From Major General Nathanael Greene
Long Island Augt 18th 1776
I have thought proper to communicate to you certain Intelligence which I have recieved from my Brother respecting Captain Grimes, whose Conduct (if I have been rightly informed) does not entitle him to that Place in your Esteem which he now holds, nor to that Confidence which you have thought proper to put in him.
His leaving the Gally at Rode Island in the Time of the Attack, to take Convoy of the Prizes, the Insult which he afterwards gave said Captain, who has ever been held in the highest Esteem, whose Character stands fair and unimpeached; and who has given convincing Proofs of his Courage and Conduct, together with the Information that was given me of his refusing to make the Attack at the Time the Fire Ships went up the River, and the Reluctance that was shewn this Morning to comply with the Orders given him by General Putnam, induc[e]s me to thinck, that he is much more fond of Parade and shew than he is desirous of signalizing himself in any Action that may be of Service to the Country.
If the Report of his Refusal is founded in Fact, and General Putnam’s Orders were not complied with, I think he ought immediately to be put under an Arrest and instantly removed from his Command.1 I am Your very hume Servt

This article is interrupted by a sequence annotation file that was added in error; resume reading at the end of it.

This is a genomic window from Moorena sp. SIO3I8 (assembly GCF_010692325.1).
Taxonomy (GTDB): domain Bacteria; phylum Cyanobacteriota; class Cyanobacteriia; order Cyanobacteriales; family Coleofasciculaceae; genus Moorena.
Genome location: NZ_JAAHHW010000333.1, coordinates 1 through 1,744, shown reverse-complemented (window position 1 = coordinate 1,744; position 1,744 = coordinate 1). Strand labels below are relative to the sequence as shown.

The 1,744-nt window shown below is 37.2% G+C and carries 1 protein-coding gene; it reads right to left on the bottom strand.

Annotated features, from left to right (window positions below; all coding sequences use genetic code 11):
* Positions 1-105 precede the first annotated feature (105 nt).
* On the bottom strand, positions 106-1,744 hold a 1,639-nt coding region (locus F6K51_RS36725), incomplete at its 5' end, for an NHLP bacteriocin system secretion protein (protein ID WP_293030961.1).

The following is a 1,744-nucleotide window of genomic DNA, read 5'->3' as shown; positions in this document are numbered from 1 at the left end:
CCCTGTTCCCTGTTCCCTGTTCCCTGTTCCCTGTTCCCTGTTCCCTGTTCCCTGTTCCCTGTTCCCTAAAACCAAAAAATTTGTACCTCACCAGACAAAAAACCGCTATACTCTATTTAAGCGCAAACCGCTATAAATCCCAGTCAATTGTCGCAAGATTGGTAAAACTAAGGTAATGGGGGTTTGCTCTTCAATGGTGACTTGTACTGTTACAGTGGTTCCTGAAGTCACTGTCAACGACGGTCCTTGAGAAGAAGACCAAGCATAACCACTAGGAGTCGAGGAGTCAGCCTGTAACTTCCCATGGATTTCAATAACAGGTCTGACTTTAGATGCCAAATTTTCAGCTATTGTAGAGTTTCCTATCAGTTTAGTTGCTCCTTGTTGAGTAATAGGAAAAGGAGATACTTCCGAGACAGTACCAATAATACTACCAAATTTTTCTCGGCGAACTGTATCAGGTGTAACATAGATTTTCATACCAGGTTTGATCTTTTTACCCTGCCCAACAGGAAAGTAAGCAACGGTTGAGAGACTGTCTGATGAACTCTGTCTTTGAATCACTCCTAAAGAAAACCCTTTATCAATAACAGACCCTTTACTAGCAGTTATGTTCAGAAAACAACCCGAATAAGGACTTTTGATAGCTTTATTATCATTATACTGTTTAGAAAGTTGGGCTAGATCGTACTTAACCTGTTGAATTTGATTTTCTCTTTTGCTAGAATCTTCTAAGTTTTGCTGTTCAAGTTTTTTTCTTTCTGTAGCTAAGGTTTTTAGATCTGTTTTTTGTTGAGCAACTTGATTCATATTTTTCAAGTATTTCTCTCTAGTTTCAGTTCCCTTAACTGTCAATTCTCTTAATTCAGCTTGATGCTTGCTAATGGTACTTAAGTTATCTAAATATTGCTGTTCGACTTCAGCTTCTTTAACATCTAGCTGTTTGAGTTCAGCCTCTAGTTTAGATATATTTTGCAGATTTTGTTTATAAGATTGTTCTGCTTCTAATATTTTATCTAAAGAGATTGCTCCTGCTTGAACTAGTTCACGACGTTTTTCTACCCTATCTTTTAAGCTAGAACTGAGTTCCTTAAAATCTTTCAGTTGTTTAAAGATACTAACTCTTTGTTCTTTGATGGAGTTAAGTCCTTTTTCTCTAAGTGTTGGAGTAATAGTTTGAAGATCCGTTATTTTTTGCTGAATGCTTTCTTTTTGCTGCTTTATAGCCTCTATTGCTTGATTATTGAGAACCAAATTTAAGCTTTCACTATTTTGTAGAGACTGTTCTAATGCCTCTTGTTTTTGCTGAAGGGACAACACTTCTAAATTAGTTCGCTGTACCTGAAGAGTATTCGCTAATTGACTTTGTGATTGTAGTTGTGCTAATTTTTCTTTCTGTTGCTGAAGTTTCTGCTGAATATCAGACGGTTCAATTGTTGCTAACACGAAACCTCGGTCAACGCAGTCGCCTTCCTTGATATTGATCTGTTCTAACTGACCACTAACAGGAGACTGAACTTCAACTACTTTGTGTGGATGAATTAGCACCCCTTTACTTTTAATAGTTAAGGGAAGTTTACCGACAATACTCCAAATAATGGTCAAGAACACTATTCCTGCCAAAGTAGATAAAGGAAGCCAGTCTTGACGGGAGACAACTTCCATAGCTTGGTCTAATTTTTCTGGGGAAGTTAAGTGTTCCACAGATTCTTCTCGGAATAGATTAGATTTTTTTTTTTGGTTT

1. This confused report about John Grimes, captain of the Rhode Island row galley Spit-Fire, apparently came from Greene’s younger brother Christopher, who visited the Long Island camp about this time (see Nathanael Greene to Elihue Greene, 6 Sept. 1776, in Showman, Greene Papers description begins Richard K. Showman et al., eds. The Papers of General Nathanael Greene. 13 vols. Chapel Hill, N.C., 1976–2005. description ends , 1:296–97). The captain who recently had abandoned his row galley in Rhode Island was not Grimes but John Hyers of the row galley Washington. On 21 July Grimes, in obedience to orders from the Rhode Island assembly, attempted to sail the Spit-Fire from Newport to New York in company with the Washington. Hyers refused to move his vessel from Newport, however, saying that his crew had left him and that he would not take orders from Grimes in any case. Hearing that Hyers had “planed on Porpos that his men Should Lev him so as to have an Excus for not Goiing” to New York, Grimes sent one of his lieutenants and part of his crew aboard the Washington and made the galley’s former sailing master, Ebenezer Hill, its new captain (Grimes to Nicholas Cooke, 22 July, in Clark and Morgan, Naval Documents description begins William Bell Clark et al., eds. Naval Documents of the American Revolution. 11 vols. to date. Washington, D.C., 1964—. description ends , 5:1178–80; see also Cooke to Grimes, 24 July, in “R.I. Revolutionary Correspondence,” description begins “Revolutionary Correspondence from 1775 to 1782, Comprising Letters Written by Governors Nicholas Cooke, William Greene, John Collins, Jonathan Trumbull, Generals Washington . . . and others.” Collections of the Rhode Island Historical Society 6 (1867): 105–300, plus an unnumbered “Appendix” of four pages. description ends 158–59). The Spit-Fire and Washington then proceeded to New York, where they arrived on 28 July (see GW to Hancock, 29 July). The captains and crews of both Rhode Island galleys fought bravely in the engagement with the Phoenix and Rose on 3 Aug., but neither vessel actively attacked those warships on 16 Aug. when the American galleys and fire ships made a second attempt to destroy them (see Benjamin Tupper to GW, 3 Aug., and Heath to GW, 17 Aug.). The Spit-Fire and Washington left New York sometime during the next several days and arrived at Providence on 26 Aug. (see the Providence Gazette; and Country Journal, 31 Aug.). Ebenezer Hill was commissioned officially as captain of the Washington on 19 Dec. 1776. Grimes and Hyers left the Rhode Island naval service by the end of 1776 and subsequently commanded Massachusetts privateers.